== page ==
Fungal species belonging to the genera Clonostachys has been shown to be efficient antagonists against a range of plant pathogens, presumably due to their mycoparasitic lifestyle.
C. rosea protect plants from fungal diseases
In the mid 1990ies C. rosea strain IK726 was identified as a potential biocontrol agent against Fusarium disease on wheat and barley in a Danish program, starting with greenhouse experiments that were followed up with small field plots and large field experiments. Strain IK726 has been shown to be an efficient biocontrol agent under field conditions against a variety of plant diseases on agricultural crops, including diseases caused by Fusarium, Pythium, Botrytis, Alternaria, Tilletia and Bipolaris pathogens.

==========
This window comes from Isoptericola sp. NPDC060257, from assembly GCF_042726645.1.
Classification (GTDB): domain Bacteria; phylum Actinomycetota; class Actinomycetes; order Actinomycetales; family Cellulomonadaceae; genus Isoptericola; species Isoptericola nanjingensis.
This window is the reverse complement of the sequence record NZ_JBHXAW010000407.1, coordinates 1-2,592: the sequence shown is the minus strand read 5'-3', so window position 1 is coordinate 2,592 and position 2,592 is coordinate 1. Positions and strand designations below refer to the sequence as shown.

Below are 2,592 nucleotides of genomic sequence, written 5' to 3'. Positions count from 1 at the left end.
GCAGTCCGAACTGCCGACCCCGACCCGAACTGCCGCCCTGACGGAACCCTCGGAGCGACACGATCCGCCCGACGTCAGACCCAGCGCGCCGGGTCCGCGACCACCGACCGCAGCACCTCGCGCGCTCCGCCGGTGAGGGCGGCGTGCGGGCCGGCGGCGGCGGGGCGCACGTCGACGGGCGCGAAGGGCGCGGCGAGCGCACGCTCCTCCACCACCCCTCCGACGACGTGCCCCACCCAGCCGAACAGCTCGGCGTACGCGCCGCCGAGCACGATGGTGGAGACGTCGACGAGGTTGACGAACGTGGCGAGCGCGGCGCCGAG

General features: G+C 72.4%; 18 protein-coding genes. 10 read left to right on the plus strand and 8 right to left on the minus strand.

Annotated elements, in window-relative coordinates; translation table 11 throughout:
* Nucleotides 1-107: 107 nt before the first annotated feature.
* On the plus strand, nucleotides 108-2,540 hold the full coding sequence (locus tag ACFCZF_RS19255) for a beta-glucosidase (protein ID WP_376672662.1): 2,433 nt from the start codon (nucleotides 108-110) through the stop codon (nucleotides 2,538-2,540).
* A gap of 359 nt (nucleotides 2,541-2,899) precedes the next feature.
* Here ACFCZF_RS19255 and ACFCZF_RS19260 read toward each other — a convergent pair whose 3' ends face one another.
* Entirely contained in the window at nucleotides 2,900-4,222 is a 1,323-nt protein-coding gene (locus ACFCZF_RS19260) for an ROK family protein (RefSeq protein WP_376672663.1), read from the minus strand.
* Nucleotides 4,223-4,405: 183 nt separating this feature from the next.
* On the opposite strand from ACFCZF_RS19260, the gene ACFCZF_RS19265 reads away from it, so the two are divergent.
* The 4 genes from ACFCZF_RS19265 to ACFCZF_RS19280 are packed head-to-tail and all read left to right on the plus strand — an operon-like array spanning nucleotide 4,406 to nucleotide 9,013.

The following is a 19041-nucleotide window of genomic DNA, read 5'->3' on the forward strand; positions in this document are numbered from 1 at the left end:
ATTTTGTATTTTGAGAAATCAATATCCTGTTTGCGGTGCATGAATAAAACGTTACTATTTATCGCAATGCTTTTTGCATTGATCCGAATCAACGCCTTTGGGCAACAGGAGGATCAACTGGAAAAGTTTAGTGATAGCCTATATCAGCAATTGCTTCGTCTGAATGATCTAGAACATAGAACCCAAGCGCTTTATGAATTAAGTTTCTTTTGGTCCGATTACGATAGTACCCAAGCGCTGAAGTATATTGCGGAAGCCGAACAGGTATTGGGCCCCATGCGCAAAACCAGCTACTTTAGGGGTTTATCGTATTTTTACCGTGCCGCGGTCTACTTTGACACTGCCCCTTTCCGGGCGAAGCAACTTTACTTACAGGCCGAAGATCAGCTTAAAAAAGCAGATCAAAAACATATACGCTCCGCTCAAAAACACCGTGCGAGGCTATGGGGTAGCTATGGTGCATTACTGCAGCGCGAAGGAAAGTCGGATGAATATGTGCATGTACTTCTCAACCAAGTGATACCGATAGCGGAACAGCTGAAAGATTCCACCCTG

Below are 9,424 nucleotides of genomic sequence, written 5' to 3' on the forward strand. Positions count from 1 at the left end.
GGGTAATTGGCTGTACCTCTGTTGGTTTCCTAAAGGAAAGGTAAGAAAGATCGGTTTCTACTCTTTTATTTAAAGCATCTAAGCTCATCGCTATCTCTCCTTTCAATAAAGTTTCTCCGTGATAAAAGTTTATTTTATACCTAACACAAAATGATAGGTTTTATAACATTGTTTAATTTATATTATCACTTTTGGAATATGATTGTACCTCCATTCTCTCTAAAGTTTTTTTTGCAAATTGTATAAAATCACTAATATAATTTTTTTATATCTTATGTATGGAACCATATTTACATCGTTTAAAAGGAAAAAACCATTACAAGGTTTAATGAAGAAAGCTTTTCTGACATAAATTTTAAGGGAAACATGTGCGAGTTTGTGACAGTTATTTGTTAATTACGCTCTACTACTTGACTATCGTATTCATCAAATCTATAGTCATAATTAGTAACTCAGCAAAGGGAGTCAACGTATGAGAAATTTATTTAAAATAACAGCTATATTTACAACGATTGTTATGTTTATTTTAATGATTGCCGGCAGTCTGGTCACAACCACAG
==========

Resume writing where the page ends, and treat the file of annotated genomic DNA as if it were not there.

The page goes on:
Investigating a three-way interaction
Our research is focused on understanding interaction mechanisms in the three-way interaction between C. rosea, fungal pathogens and host plants. We apply next-generation sequencing technology to sequence the genome and several transcriptomes of C. rosea strain IK726, as well as genetic transformation technology and comparative studies with Trichoderma biocontrol agents.
The Clonostachys rosea genome is now published in Genome Biology and Evolution and is available here.